ATLANTA — The Atlanta Volunteer Fire Department will get its first new firetruck in 20 years following a Town Council vote Wednesday night.
“Thank you very much,” said Fire Chief Kevin Strausbaugh, after the three-member council voted unanimously to obtain a $150,000 loan from First Farmers Bank to buy the truck.
The Fire Department has raised $45,000 as a down payment, and the town’s payoff for the 15-year loan will be $224,000, including interest.
The town will use the money to buy a 2007 Toyne pumper tanker, which the department has had since October but couldn’t use to fight fires because the town did not own it.
“We made a verbal commitment that we would buy it, and now it’s going to happen,” said Todd Gullion, assistant fire chief.
The town’s only firetruck, he said, was purchased in 1987 and can fit only two firefighters inside. The new truck can hold five firefighters.
“This new engine will do just about anything, including being a pumper and tanker,” Gullion said.
The Town Council voted in November to buy a new firetruck, with councilmen John Phifer and Larry Price voting for the purchase, and Councilman Abe Evans voting against it.
Evans, who along with Price lost his council seat in this year’s election, voted in favor of buying the truck Wednesday night despite misgivings about the town taking on additional debt.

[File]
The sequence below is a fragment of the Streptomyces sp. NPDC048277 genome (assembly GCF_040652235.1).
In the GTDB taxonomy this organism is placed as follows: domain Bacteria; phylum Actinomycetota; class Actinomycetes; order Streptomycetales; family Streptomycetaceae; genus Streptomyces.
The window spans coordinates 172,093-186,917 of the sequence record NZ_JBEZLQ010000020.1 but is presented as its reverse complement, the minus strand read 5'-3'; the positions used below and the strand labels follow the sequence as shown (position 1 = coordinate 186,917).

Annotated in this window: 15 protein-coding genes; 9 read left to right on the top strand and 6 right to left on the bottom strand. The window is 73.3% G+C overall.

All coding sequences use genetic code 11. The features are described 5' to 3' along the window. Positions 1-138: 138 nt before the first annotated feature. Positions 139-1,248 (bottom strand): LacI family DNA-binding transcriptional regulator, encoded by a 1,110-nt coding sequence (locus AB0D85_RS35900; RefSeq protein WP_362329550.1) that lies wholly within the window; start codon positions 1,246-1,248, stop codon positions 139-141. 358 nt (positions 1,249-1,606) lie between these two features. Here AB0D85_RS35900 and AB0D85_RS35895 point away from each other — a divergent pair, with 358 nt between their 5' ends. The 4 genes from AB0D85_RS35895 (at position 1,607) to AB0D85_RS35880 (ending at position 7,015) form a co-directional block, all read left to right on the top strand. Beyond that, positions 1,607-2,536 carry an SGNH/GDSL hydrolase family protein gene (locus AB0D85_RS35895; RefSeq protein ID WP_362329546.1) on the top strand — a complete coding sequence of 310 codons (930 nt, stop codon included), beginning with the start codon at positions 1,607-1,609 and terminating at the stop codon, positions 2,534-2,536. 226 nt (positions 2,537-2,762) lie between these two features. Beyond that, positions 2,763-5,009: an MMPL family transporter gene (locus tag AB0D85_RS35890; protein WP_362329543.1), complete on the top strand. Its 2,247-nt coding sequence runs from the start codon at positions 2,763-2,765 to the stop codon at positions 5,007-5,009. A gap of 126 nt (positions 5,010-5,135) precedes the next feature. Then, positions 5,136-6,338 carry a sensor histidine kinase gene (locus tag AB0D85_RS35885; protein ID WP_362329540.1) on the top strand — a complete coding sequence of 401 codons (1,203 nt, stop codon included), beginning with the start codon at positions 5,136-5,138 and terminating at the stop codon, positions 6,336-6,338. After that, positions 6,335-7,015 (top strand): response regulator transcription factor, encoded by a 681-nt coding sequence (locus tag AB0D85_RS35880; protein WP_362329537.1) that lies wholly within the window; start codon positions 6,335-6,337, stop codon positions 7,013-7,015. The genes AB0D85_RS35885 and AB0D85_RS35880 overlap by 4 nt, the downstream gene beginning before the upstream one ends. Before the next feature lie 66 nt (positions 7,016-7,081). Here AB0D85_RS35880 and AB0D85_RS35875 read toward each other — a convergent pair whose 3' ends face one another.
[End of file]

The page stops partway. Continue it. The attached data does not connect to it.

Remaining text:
“I just don’t think the town can afford a new firetruck,” Evans said Wednesday, explaining his change of heart by pointing out that the town secured the 15-year loan at a fixed rate of 5.49 percent.
Incoming councilmen Denny Bozell and Andy Emmert, who take office Tuesday, have threatened to terminate the firetruck loan.
In a letter outlining their opinions about the purchase, both men said if the town purchased the truck, “We represent two-thirds of the incoming council, (and) we will be forced to act in the best interest of the entire community and terminate the (loan).”
Their letter said the town couldn’t afford the payments, and a used firetruck in Cicero Township in Tipton County would suit the department’s needs.
Gullion said the Cicero Township firetruck is old and has been damaged no fax payday loans faxless payday loans. Although the department would sell it to Atlanta for $45,000, Gullion said, the truck needs repairs that could cost thousands.
Bozell and Emmert did not attend Wednesday’s meeting.
“I think them not being here shows they don’t have a concern about it,” Price said.
Phifer said the town can afford the payments, which total about $15,000 per year.
“I see no reason why the town can’t come up with the money,” Phifer said. “It’s for health and safety.”
Town attorney David Langolf Smith said terminating the loan would make it difficult to get another in the future, and the town may be required to pay fines.
“This is a great asset to northern Hamilton County and will be used for mutual aid throughout the county,” said Jackson Township Trustee Joe Robbins. “It may be a large cost, but for public safety it’s needed.”